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Released just a few weeks ago, this new book from publishers Pen & Sword is probably best described as the encyclopedia of the Great Western Pannier Tank.
Written by David Maidment, the hardback book measures around 26cm x 24cm and is over 360 pages long. It has a published price of £40, but at the time of writing can be picked up on Amazon for around £26.
Part of the ‘Locomotive Portfolios’ series the book covers the various designs of the 0-6-0 saddle tanks from 1860 onwards for both the Great Western Railway and independent railway companies.
The book is split into 9 chapters and has many photographs, illustrations, drawings and information tables throughout about the steam locomotives
Chapter 1 covers the engineers: Sir Daniel Gooch, Joseph Armstrong, William Dean, George Jackson Churchward, Charles Benjamin Collet, and Frederick Hawksworth.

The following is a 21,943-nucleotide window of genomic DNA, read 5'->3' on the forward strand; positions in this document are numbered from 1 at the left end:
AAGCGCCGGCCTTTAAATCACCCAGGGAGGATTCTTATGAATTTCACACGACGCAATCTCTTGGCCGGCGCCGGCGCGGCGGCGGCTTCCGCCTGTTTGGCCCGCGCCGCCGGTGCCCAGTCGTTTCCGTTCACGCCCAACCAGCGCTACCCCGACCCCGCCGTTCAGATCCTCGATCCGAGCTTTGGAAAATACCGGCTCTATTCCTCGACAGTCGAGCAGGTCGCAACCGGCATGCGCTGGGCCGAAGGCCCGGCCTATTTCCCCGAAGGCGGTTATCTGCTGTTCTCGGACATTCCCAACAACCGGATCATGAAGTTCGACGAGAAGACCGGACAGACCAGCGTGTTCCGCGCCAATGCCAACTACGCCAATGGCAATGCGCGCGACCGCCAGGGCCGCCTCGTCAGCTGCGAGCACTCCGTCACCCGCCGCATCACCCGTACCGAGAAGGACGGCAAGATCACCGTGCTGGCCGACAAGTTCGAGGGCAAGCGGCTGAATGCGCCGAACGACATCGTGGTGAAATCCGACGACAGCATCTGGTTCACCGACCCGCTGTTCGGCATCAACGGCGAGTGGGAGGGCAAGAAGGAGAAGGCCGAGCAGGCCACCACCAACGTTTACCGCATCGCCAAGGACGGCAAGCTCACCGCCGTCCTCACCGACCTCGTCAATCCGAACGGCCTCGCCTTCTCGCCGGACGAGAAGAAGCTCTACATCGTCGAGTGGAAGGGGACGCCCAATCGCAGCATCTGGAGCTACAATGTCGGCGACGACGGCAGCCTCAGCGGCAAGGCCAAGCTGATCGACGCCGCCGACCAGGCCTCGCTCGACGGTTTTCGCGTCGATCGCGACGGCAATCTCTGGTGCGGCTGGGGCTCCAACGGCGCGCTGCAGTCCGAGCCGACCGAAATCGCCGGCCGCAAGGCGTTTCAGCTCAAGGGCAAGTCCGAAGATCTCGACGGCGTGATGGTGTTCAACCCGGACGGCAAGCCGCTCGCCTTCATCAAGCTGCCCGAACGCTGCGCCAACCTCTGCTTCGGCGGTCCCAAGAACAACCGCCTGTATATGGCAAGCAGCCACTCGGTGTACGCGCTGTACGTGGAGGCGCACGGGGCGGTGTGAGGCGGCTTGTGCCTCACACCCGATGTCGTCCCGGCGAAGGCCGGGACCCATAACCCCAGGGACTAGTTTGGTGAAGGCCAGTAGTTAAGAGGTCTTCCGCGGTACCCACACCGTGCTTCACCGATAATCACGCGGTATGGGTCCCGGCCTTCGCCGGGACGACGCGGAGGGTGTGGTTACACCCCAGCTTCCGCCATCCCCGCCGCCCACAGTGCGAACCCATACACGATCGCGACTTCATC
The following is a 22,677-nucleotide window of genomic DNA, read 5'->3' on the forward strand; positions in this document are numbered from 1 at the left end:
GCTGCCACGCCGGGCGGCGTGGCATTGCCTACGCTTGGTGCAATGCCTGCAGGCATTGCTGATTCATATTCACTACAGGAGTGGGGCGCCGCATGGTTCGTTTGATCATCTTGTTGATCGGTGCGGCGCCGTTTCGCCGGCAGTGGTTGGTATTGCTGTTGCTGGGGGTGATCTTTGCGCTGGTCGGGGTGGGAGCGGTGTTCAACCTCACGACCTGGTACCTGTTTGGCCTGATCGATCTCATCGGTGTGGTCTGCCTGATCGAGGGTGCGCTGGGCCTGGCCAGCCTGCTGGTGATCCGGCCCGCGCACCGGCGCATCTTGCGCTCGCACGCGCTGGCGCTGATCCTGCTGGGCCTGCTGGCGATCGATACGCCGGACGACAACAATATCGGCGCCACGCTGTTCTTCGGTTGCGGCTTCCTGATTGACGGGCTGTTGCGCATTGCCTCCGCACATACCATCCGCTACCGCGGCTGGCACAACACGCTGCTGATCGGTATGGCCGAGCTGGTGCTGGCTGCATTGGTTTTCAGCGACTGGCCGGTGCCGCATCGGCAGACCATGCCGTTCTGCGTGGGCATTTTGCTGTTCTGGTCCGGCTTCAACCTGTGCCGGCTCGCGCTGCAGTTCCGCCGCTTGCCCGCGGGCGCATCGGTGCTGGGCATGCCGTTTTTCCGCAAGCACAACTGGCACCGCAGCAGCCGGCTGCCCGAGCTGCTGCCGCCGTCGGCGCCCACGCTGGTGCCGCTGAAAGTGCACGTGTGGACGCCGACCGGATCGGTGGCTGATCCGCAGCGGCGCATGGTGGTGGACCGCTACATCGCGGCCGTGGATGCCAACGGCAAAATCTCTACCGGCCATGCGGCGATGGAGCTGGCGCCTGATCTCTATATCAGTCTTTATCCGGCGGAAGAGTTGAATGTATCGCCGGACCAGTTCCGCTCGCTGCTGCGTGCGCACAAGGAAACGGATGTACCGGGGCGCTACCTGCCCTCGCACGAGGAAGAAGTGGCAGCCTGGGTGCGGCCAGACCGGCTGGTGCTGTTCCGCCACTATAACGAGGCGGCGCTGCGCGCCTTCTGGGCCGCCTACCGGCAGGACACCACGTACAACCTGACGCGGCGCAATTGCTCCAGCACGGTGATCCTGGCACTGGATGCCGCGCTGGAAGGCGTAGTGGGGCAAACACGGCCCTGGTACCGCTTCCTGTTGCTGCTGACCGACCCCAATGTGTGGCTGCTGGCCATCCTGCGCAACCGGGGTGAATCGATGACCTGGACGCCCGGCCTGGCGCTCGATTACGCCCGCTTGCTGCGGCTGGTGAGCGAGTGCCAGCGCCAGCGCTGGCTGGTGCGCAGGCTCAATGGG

Chapter 2 looks at the early Great Western Saddle & Pannier Tanks
Chapter 3 is about Absorbed Saddle & Pannier Tanks
Chapters 4-9 cover the various classes 57xx,54xx,64xx,74xx,94xx,15xx,16xx and 1366 along with designs that were never built.
The chapters are then followed by the appendices. These look at the technical numbers of the classes, complete with drawings. Information can be found here such as the cylinder sizes, heating surface, grate area, wheel diameter, axle weight, and engine weights, tank capacity, boiler pressure, and tractive effort. There are also lists of all the locos produced in the class along with allocations, dates built and withdrawn. A real Top Trumps of information on all the different locomotives.
With over 400 photographs in a mixture of black and white and colour, this book is and joy to look at visually. The wealth of information provided in the text, tables, and technical drawings add to the completeness of the book.
While most of us know a little about the Great Western Pannier Tank, perhaps mainly from those in preservation, this book gives an opportunity to learn so much more about their long history and many design variations.
We would like to thank Pen & Sword for providing us with a copy of the book for review.